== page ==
Fivethirtyeight's state-by-state forecasts show Obama as the favorite in four of the five inner swing states (Silver's model also suggests Colorado is as competitive as Ohio and Iowa, even though Obama's lead in that state has been more persistent). In fact, if you naively multiply Romney's win probabilities in these states, he has a vanishingly small 0.7% chance of winning the Electoral College. Now, obviously, win probabilities in each state are not purely independent. If Mitt Romney wins Wisconsin, that's a strong signal that he will also win Iowa. But it does demonstrate that that Obama is firmly in the drivers seat as we head into the final eight weeks of the election.

Deep Thoughts: Marijuana Edition

Sometimes I wonder if the Democrats are sticking with a bad position on marijuana legalization because they want the Ron Paul bloc to stay intact and remain a headache for Republicans.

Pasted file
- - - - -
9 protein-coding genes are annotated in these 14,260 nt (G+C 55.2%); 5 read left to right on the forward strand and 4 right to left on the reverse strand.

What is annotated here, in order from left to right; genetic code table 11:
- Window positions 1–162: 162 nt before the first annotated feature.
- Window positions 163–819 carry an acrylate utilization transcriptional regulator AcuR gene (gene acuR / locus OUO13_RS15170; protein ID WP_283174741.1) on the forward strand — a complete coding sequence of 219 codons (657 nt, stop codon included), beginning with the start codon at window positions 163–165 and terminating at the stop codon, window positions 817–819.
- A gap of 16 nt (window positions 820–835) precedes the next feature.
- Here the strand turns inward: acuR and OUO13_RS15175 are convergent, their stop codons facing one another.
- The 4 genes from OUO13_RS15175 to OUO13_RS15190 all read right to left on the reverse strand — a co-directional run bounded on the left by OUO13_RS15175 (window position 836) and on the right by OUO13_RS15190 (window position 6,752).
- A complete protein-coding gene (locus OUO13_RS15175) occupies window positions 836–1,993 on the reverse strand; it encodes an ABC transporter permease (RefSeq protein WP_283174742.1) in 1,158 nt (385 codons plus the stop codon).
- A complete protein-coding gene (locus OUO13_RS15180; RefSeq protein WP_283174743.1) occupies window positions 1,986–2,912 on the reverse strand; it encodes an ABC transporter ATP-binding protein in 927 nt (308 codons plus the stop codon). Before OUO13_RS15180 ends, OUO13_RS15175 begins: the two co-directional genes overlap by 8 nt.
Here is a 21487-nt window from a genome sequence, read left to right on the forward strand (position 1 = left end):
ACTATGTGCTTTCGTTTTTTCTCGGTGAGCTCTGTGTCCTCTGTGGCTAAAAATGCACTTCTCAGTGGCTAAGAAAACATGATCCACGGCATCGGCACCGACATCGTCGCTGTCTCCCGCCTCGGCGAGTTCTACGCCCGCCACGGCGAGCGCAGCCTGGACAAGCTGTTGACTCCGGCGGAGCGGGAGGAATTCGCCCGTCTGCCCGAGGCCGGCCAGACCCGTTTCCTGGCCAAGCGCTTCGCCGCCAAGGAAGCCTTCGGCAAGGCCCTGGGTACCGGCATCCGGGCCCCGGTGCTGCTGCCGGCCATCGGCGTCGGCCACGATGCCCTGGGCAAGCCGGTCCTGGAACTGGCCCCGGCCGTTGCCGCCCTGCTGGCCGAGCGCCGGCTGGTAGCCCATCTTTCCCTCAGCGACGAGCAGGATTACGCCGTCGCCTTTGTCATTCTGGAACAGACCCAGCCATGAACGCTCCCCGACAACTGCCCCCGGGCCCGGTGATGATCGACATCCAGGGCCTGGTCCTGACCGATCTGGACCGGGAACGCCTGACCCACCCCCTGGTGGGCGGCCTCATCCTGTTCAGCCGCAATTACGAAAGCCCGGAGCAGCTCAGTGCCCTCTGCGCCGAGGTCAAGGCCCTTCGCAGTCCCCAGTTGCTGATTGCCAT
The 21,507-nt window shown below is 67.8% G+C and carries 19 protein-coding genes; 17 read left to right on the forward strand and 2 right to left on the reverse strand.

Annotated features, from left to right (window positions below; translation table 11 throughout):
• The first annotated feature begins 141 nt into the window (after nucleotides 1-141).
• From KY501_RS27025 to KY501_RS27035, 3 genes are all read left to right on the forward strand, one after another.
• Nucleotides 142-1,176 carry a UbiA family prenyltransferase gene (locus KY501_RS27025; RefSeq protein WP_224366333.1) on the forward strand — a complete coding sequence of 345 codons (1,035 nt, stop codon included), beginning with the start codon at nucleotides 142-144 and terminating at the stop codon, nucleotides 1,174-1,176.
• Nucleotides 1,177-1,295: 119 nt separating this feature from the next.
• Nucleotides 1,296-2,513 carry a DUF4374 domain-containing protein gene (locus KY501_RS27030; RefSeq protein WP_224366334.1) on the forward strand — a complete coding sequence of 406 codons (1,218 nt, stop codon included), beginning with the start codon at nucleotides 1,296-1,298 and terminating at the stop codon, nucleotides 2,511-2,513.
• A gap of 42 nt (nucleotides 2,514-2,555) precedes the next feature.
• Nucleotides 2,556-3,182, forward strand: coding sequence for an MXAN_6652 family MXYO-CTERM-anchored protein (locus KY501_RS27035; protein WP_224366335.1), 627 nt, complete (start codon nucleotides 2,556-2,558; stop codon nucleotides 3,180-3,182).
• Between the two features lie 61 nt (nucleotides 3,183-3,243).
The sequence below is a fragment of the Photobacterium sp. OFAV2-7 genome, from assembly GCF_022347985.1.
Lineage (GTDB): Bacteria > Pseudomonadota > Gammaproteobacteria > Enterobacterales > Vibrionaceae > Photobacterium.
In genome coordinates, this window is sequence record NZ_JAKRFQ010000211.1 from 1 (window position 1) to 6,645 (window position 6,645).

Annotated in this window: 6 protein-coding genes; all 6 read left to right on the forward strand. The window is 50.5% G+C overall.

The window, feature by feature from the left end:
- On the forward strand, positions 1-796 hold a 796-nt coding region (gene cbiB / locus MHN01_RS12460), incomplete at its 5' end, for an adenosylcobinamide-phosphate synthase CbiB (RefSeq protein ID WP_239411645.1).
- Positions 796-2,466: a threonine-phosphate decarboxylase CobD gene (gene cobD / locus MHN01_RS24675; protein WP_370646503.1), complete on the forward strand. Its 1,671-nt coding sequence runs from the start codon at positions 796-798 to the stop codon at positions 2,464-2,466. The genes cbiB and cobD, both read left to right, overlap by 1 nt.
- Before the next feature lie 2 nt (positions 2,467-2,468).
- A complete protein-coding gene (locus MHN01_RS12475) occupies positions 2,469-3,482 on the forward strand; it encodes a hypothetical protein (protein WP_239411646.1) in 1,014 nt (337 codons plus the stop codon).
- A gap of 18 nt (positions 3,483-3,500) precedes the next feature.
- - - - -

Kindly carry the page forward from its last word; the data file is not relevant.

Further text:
Thursday, September 6, 2012

Vote From Abroad!

I've just printed out my absentee ballot request form from Votefromabroad.org, a website set up by Democrats Abroad.  If you're overseas and looking to vote, I strongly recommend it.  It asks you a bunch of questions and then lets you print out a ballot request form with just the information your state requires.  

Wednesday, September 5, 2012

Fireworks Like You've Never Seen Them Before

I'm not as big on fireworks as a lot of people. However, it turns out that pointing a camera at a fireworks show and taking long exposure photographs produces some awesome results. Here's the full gallery of long exposure fireworks photos.

Via jwz.

Tuesday, September 4, 2012

This Time, It's Personal